Epson and Canon both make A3+ printers which give an upscaled photo printing opportunity of 13x19 inches. As an A3 printer, the maximum size that the Epson Expression Photo XP-970 can deliver is 11.69x16.54 inches, which is noticeably smaller, and a worse fit for the aspect ratio of most cameras. Even so, an A3 print nevertheless has twice the surface area of an A4 print, and is a much more suitable size if you want to frame your photos and hang them on the wall.
A note for our US readers: A4 prints are similar to 'letter size', while A3 prints are similar to 'Tabloid' or 'Ledger'.
While the output size is slightly down on A3+ printers, the physical build is particularly compact and lightweight. It’s much easier to find houseroom for the XP-970, with its manageable dimensions of 479x356x148mm. It’s less than half the weight of Canon A3+ printers like the PIXMA Pro-10 and Pro-100S.
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Epson Expression Photo XP-970: Specs
Inks/type: 6 dye
Max print size: A3
Max print resolution: 5760x1440dpi
Input trays: 2x cassette, 1x rear
Scanner: A4 1200x4800dpi
Display screen: 4.3-inch touchscreen
Interfaces: USB 2.0, Ethernet, Wi-Fi, Wi-Fi Direct
Dimensions (WxDxH): 479x356x148mm
Epson Expression Photo XP-970: Features
Billed as a ‘small-in-one’ printer, the XP-970 not only aims to keep size and weight to a minimum. But it manages to pack in some useful extras like a high-res 4800dpi scanner, an SD/HC/XC card slot and a PictBridge port, all brought together by a 4.3-inch touchscreen with an intuitive interface. Although the maximum print size is A3, the scanner is only an A4 model, so you can’t scan or photocopy A3 documents or photo prints. However, it’s useful for enlarging A4 prints to A3 size.
As with the smaller XP-8600 A4 printer, the upsized XP-970 runs on six Claria Photo HD dye-based inks. Light cyan and light magenta are added to the regular CMYK line-up, to extend the gamut (color space) and enable higher-quality photo printing. Even so, the Epson can’t match the color range of more specialist A3+ photo printers, which typically employ anything from eight to ten separate ink cartridges, as well as having multiple grey inks for improved black & white photo printing.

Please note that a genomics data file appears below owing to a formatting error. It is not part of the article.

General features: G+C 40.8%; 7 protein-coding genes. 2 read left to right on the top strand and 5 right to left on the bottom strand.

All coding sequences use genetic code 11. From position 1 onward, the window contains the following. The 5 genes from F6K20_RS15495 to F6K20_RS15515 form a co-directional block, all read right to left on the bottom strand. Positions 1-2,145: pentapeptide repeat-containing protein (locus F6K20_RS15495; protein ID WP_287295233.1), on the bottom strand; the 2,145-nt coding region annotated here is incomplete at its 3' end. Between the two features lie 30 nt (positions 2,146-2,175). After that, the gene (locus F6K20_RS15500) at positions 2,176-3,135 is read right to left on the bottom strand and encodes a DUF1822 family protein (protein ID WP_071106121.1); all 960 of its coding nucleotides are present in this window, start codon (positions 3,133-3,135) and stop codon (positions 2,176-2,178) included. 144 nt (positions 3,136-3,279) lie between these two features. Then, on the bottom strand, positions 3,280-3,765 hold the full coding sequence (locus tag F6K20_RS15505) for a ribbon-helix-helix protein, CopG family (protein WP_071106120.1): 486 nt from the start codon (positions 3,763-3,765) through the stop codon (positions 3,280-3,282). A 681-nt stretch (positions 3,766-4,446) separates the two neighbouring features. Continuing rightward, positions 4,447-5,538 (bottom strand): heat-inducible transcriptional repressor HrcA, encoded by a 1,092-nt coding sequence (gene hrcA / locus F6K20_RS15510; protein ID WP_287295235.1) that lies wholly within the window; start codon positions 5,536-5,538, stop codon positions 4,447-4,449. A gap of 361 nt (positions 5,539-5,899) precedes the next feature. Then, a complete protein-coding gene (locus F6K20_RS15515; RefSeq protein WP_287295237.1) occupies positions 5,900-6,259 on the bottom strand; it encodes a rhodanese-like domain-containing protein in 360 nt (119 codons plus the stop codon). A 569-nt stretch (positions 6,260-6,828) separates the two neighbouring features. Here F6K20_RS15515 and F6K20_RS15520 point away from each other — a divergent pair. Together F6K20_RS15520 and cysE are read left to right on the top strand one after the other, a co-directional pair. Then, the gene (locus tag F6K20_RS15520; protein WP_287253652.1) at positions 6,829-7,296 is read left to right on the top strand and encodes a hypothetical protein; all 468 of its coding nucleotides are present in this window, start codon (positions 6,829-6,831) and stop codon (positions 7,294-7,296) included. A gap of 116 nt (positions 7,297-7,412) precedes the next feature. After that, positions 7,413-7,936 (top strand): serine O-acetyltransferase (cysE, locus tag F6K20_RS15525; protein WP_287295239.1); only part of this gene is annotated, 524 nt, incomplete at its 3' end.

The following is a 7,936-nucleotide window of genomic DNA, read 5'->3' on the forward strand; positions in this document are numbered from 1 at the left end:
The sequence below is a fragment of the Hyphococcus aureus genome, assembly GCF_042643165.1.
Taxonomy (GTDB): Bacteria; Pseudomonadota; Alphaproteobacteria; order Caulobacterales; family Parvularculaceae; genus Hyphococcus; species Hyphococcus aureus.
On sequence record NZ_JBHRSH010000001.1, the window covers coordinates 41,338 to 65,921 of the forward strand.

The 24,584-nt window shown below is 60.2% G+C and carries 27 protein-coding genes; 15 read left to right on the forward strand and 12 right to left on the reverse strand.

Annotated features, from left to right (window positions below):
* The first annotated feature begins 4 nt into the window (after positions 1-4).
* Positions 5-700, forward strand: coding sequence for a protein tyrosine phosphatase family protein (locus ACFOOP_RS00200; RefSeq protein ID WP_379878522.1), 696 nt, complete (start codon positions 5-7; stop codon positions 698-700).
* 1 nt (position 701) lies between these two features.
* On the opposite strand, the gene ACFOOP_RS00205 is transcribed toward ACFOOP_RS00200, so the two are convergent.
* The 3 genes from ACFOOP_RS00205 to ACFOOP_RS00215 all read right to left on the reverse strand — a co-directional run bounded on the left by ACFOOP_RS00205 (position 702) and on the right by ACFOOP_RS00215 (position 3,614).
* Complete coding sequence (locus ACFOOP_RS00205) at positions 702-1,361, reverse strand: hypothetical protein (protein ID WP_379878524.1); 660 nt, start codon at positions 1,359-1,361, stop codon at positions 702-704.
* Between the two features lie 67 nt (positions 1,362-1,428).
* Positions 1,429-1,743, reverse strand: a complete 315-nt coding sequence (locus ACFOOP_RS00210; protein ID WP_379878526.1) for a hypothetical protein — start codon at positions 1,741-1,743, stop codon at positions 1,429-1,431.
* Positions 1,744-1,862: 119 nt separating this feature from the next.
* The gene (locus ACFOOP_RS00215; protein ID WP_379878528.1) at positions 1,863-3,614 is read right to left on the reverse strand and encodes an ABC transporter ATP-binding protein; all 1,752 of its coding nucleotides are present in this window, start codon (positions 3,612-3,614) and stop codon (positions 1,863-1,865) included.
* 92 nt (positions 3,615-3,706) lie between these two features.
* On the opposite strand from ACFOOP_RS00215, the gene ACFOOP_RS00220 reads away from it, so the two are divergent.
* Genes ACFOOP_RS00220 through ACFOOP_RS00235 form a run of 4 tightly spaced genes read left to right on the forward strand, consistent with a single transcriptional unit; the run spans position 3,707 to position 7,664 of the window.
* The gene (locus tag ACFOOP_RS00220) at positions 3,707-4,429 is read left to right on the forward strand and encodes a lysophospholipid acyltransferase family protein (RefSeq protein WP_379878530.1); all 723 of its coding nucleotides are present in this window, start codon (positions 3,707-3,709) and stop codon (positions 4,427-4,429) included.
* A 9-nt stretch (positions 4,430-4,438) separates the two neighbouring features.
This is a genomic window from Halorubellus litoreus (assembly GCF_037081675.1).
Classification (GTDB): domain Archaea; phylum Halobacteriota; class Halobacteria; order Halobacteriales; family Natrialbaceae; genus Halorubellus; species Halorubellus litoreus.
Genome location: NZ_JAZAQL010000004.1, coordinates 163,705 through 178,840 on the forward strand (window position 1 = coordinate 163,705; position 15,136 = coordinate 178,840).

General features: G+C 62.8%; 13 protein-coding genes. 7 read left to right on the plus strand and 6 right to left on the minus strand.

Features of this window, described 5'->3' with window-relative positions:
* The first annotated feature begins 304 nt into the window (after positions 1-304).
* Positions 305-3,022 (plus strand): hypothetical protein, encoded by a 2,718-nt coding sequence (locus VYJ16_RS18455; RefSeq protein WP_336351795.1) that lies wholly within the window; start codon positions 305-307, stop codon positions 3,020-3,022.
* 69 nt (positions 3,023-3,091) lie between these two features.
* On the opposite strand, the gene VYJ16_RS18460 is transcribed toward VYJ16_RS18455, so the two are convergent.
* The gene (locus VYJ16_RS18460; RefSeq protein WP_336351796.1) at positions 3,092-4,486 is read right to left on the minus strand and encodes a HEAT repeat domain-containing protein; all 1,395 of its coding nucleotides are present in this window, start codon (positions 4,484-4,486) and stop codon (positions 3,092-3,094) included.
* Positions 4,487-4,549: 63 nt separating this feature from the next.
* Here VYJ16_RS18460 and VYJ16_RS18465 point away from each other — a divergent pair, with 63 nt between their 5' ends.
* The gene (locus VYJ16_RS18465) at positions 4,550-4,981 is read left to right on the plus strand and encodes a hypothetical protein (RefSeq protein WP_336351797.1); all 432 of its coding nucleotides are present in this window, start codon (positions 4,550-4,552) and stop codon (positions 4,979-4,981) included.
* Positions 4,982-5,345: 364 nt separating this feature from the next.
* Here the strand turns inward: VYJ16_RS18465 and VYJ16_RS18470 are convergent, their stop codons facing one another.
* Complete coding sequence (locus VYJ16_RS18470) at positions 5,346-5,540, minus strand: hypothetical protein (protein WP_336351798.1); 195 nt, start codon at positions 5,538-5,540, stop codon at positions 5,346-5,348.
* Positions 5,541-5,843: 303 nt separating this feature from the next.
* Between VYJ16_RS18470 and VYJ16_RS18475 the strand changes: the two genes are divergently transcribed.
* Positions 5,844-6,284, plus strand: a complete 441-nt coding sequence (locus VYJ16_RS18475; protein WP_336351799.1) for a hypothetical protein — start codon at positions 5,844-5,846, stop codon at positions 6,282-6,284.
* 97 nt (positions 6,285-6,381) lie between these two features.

The ‘setup’ cartridges supplied with the printer and their standard replacements have almost exactly the same capacity as those of the smaller-format XP-8600, at 4.8ml. Surprisingly, the XL cartridges are slightly lower-capacity than those of the A4 printer, containing a mere 9.3ml on average. The actual amount differs from one color of ink to another, so the page yields for ‘regular’ color documents works out pretty much the same.
However, for photo printing you’ll usually find that the black cartridge lasts for ages, while the light magenta and light cyan run out very quickly. And with only 9.3ml in the tank compared with, for example, 13ml in the cartridges of the competing Canon PIXMA Pro-100S dye-based printer, you can find yourself needing to change some cartridges very frequently. We drained a couple of the standard-capacity cartridges by creating just 12 A3 photo prints.
Helpful features include a motorized output tray and flip-up front panel, which spring into action when you need them. There are two paper cassettes that slot into the bottom of the printer at the front, enabling you to load A4 and smaller photo paper separately. However, when printing larger sizes up to A3, you’ll need to feed individual sheets of paper on demand, into the upright rear paper slot.
Epson Expression Photo XP-970: Performance
Print speeds aren’t quite as quick as from the XP-8600 for 15x10cm (6x4) and A4 photo prints, but are still very respectable. In our tests, print times in standard and high quality modes for borderless photo prints worked out to 15 seconds and 58 seconds for 15x10cm, and either 1 minute 2 seconds or 2 minutes 40 seconds for A4. The XP-970 is pretty speedy for full A3 photos, taking 1 minute 55 seconds in standard quality mode and 4 minutes 35 seconds at its high quality setting.
Photo print quality is virtually identical to that of the XP-8600. The smoothness of graduations in blue skies and skin tones is excellent, color accuracy is very good, and there’s impressive tonal range. As with any dye-based printer, output on matte media is less impressive than with a pigment-based printer, but it still looks pretty good. Black & white photo output is fairly free of unwanted color casts a bit lacking in richness and drama.
Running costs work out pretty much the same as for the smaller XP-8600 printer. Adding Epson Premium Glossy photo paper into the equation, ink and paper averages out to around 45p/45c for 15x10cm photo prints, and £1.50/$1.50 for A4. Going large, A3 glossy photo prints come out at around £4/$4 each. Even so, ink costs are a bit steep compared with most A3+ printers.
Epson Expression Photo XP-970: Verdict
There’s a lot to love about this new Epson printer, although it’s incredibly similar to the previous XP-960 model. It works very well as a standalone printer and photocopier, with intuitive touchscreen controls. Going large to A3 format printing makes your photos look much more imposing, and print quality itself is very good. Even so, for glossy color and black & white photo output, the XP-970 loses out to the more specialist Canon PIXMA Pro-100S A3+ printer. The Epson is smaller, lighter and less expensive to buy, but has dearer ink costs.
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